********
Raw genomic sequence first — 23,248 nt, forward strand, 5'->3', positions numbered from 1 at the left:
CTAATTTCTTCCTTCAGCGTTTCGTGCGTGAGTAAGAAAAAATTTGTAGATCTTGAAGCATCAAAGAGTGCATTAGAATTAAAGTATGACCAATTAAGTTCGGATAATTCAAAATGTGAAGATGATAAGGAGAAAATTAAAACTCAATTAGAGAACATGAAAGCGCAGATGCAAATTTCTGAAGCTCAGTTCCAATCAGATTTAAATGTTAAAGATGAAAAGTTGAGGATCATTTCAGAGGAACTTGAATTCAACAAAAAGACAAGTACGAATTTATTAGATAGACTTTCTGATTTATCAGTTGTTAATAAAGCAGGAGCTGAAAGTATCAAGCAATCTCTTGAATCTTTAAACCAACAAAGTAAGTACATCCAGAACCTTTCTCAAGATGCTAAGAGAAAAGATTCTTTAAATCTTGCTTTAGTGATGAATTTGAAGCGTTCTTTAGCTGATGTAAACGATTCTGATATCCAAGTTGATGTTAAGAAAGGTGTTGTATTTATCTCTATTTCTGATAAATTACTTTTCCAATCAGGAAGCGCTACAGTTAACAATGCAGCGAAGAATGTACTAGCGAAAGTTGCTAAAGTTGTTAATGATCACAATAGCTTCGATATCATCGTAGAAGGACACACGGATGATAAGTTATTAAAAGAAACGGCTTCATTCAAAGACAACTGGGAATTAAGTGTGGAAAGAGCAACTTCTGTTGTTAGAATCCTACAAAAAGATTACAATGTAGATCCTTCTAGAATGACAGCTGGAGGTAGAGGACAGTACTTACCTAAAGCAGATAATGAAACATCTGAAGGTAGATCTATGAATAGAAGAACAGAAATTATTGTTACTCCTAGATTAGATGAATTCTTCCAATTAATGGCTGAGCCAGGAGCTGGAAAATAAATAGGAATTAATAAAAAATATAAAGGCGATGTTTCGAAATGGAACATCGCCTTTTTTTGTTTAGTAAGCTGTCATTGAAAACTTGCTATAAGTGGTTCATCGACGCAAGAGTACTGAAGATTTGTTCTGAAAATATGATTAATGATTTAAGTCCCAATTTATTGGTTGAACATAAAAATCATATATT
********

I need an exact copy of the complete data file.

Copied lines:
Raw genomic sequence first — 23,248 nt, forward strand, 5'->3', positions numbered from 1 at the left:
CTAATTTCTTCCTTCAGCGTTTCGTGCGTGAGTAAGAAAAAATTTGTAGATCTTGAAGCATCAAAGAGTGCATTAGAATTAAAGTATGACCAATTAAGTTCGGATAATTCAAAATGTGAAGATGATAAGGAGAAAATTAAAACTCAATTAGAGAACATGAAAGCGCAGATGCAAATTTCTGAAGCTCAGTTCCAATCAGATTTAAATGTTAAAGATGAAAAGTTGAGGATCATTTCAGAGGAACTTGAATTCAACAAAAAGACAAGTACGAATTTATTAGATAGACTTTCTGATTTATCAGTTGTTAATAAAGCAGGAGCTGAAAGTATCAAGCAATCTCTTGAATCTTTAAACCAACAAAGTAAGTACATCCAGAACCTTTCTCAAGATGCTAAGAGAAAAGATTCTTTAAATCTTGCTTTAGTGATGAATTTGAAGCGTTCTTTAGCTGATGTAAACGATTCTGATATCCAAGTTGATGTTAAGAAAGGTGTTGTATTTATCTCTATTTCTGATAAATTACTTTTCCAATCAGGAAGCGCTACAGTTAACAATGCAGCGAAGAATGTACTAGCGAAAGTTGCTAAAGTTGTTAATGATCACAATAGCTTCGATATCATCGTAGAAGGACACACGGATGATAAGTTATTAAAAGAAACGGCTTCATTCAAAGACAACTGGGAATTAAGTGTGGAAAGAGCAACTTCTGTTGTTAGAATCCTACAAAAAGATTACAATGTAGATCCTTCTAGAATGACAGCTGGAGGTAGAGGACAGTACTTACCTAAAGCAGATAATGAAACATCTGAAGGTAGATCTATGAATAGAAGAACAGAAATTATTGTTACTCCTAGATTAGATGAATTCTTCCAATTAATGGCTGAGCCAGGAGCTGGAAAATAAATAGGAATTAATAAAAAATATAAAGGCGATGTTTCGAAATGGAACATCGCCTTTTTTTGTTTAGTAAGCTGTCATTGAAAACTTGCTATAAGTGGTTCATCGACGCAAGAGTACTGAAGATTTGTTCTGAAAATATGATTAATGATTTAAGTCCCAATTTATTGGTTGAACATAAAAATCATATATT